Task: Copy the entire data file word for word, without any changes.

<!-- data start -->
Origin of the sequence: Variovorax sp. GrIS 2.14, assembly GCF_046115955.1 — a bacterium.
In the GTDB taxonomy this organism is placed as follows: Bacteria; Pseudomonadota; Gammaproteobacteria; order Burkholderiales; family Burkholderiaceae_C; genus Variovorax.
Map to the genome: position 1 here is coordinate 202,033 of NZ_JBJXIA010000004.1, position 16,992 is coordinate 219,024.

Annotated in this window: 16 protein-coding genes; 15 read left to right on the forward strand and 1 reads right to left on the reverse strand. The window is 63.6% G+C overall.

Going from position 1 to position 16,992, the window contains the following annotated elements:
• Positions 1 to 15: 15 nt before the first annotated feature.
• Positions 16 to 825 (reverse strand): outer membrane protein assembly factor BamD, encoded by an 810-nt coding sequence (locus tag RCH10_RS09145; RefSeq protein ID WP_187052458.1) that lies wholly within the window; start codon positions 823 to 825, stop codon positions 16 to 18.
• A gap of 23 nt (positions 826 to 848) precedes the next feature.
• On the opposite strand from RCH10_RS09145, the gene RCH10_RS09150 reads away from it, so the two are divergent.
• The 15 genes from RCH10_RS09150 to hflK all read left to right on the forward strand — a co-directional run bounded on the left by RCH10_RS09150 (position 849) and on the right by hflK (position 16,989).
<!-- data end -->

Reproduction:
Origin of the sequence: Variovorax sp. GrIS 2.14, assembly GCF_046115955.1 — a bacterium.
In the GTDB taxonomy this organism is placed as follows: Bacteria; Pseudomonadota; Gammaproteobacteria; order Burkholderiales; family Burkholderiaceae_C; genus Variovorax.
Map to the genome: position 1 here is coordinate 202,033 of NZ_JBJXIA010000004.1, position 16,992 is coordinate 219,024.

Annotated in this window: 16 protein-coding genes; 15 read left to right on the forward strand and 1 reads right to left on the reverse strand. The window is 63.6% G+C overall.

Going from position 1 to position 16,992, the window contains the following annotated elements:
• Positions 1 to 15: 15 nt before the first annotated feature.
• Positions 16 to 825 (reverse strand): outer membrane protein assembly factor BamD, encoded by an 810-nt coding sequence (locus tag RCH10_RS09145; RefSeq protein ID WP_187052458.1) that lies wholly within the window; start codon positions 823 to 825, stop codon positions 16 to 18.
• A gap of 23 nt (positions 826 to 848) precedes the next feature.
• On the opposite strand from RCH10_RS09145, the gene RCH10_RS09150 reads away from it, so the two are divergent.
• The 15 genes from RCH10_RS09150 to hflK all read left to right on the forward strand — a co-directional run bounded on the left by RCH10_RS09150 (position 849) and on the right by hflK (position 16,989).